President Trump & The Opioid Crisis

The New Opium Wars

President Trump says the opioid crisis is a national emergency, Quibbl considers the personal and political consequences

By Jonathan Silverman with Ben Purcell
President Trump and HHS Secretary Tom Price: same sense of humor, different strategies for addressing the opioid crisis

The Rust Belt helped put President Trump in the White House, and now citizens of those states are watching as the President addresses the opioid epidemic that has plagued states like West Virginia and Ohio for the last decade. Leading public health experts recently quantified how bad the crisis could become: an average of ten forecasts shows nearly 500,000 possible deaths before 2027. Both the personal and political stakes are obvious. If President Trump is perceived as guiding Americans through drug addiction, if his policies are able to impact the spiraling mortality rate from overdoses expected over the next three years, then the President will almost certainly maintain support from those states hardest hit by the epidemic.

On July 31st, Trump’s Commission on Combating Drug Addiction and the Opioid Crisis presented a penultimate report of policy recommendations for how to handle the nation’s opioid epidemic. The final report is expected in October. The first recommendation of the recent report is for the President to declare a state of emergency: “The first and most urgent recommendation of this Commission is direct and completely within your  control. Declare  a  national  emergency  under  either  the  Public  Health  Service  Act  or  the Stafford Act.”  

On August 8th, during a press conference held by Secretary of Health and Human Services Tom Price and top White House advisor Kellyanne Conway, a debate ensued about the potential effects of enrolling more opioid-afflicted Medicaid recipients into treatment via such emergency measures. Secretary Price posited that such measures could be taken without declaring a state of emergency; declarations of emergency are usually for short-term crises, unlike longstanding, intractable problems like addiction. Two days after Price’s comments, President Trump, Vice President Pence at his side, announced that he did in fact plan to declare a national emergency.

Will he follow through?

The mixed messaging seems to indicate that disagreement exists within the Trump administration over what provisions a declaration of national emergency would actually entail and what their effect would be in solving the problem. Will the President follow through on his announcement sign the documents declaring a national state of emergency to fight the nation’s opioid epidemic? If so, when? The move could be imminent, but Trump may also elect to wait on the final report from the Commission on Combating Drug Addiction and the Opioid Crisis. Quibbl about it here.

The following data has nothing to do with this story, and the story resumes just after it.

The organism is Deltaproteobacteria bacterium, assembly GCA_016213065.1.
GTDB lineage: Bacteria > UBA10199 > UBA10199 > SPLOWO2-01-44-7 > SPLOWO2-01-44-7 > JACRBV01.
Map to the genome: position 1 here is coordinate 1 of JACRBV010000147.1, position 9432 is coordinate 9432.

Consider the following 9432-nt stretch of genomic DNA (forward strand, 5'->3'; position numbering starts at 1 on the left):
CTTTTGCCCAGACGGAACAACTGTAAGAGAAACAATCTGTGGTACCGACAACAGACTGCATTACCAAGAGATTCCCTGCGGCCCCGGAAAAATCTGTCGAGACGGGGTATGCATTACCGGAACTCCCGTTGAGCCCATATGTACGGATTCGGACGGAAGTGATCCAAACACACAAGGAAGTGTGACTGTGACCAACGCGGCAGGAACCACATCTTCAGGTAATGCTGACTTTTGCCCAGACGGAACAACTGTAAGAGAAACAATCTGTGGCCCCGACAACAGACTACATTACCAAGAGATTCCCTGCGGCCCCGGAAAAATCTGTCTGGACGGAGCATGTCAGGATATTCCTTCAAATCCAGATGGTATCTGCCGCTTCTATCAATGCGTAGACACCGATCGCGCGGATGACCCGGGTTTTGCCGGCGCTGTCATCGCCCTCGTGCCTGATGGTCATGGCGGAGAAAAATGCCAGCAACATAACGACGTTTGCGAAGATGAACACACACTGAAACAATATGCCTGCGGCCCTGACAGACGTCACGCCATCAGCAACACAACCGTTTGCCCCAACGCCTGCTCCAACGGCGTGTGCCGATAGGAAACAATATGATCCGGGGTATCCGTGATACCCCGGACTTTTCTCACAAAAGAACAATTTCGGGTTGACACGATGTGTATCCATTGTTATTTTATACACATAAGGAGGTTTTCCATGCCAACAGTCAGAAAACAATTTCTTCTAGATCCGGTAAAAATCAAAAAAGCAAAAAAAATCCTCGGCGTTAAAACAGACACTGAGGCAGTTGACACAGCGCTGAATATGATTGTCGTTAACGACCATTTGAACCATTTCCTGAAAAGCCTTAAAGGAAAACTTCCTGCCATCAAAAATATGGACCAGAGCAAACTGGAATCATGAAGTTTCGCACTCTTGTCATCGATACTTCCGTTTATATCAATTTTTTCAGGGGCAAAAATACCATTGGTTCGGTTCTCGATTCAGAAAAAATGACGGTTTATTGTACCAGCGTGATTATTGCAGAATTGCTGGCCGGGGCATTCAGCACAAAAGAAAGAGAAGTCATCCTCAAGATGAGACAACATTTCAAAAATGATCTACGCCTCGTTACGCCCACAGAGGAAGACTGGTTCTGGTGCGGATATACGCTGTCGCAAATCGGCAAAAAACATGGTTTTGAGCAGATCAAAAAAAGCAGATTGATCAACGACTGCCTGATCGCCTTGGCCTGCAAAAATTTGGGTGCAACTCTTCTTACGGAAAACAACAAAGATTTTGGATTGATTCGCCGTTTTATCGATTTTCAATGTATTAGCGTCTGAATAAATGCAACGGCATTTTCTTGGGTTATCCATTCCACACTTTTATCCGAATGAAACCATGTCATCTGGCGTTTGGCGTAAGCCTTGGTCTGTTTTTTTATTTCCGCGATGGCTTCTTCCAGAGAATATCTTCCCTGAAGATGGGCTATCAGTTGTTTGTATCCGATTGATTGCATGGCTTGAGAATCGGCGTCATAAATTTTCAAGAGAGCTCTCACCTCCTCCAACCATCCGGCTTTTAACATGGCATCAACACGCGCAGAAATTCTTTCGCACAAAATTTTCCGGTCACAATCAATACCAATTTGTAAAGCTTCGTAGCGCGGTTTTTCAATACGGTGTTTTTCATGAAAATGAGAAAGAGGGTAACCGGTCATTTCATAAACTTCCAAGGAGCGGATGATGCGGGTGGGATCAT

Youth opioid addiction and HIPAA

Before announcing his intention to declare a national emergency, President Trump made several interesting and potentially revealing remarks to the press before a briefing with staffers on the opioid crisis. One of his comments specifically addressed the reality that young people are among those affected by the current situation: “If they don’t start, they won’t have a problem. If they do start, it’s awfully tough to get off. So if we can keep them from going on — and maybe by talking to youth and telling them: ‘No good, really bad for you in every way.’ But if they don’t start, it will never be a problem.”

Opioid addiction among minors is an aspect of the problem that may serve as the impetus for a White House initiative to create a new exception to the Health Information and Portability Act (HIPAA) Privacy Rule. In the same opioid crisis press briefing, Counselor to the President Kellyanne Conway spoke to this possibility by identifying that “sometimes the privacy laws don’t allow the parents of a 19 year old, in fact to be notified. So this is something we’re very aware of also.”  HHS Secretary Price added, “So we’re looking through the regulatory process to determine what can be done, if anything, to make it so that those requirements are not — those privacy requirements are not as onerous in the case of an overdose.” Will HIPAA be modified for lawful notification of family members of a patient with an opioid overdose? Such an attempted modification could be seen as an erosion of privacy and end up blocked by Congress. Quibbl about it here.

The price of treatment

Beyond the concrete policy changes, the major outcome in declaring a national emergency could be the increased attention paid to subtler aspects of the opioid crisis. National focus on the situation may add political steam to ongoing efforts on Capitol Hill to bring down the price of Naloxone, a drug commonly used in the treatment of opioid overdose. On August 2, Sen. Claire McCaskill, D-Mo., sent letters asking what the pharmaceutical companies that make Naloxone are doing to provide discounted prices for emergency management and public health agencies. Will we see new legislation targeting the price of Naloxone introduced by the end of 2017? Quibble about it here. As his recent tweet @Merck on its CEO’s way out the door of a now-defunct presidential business council indicates, President Trump is aware that publicly fighting for lower drug prices is a winning political strategy. So too may be his response to the opioid crisis.


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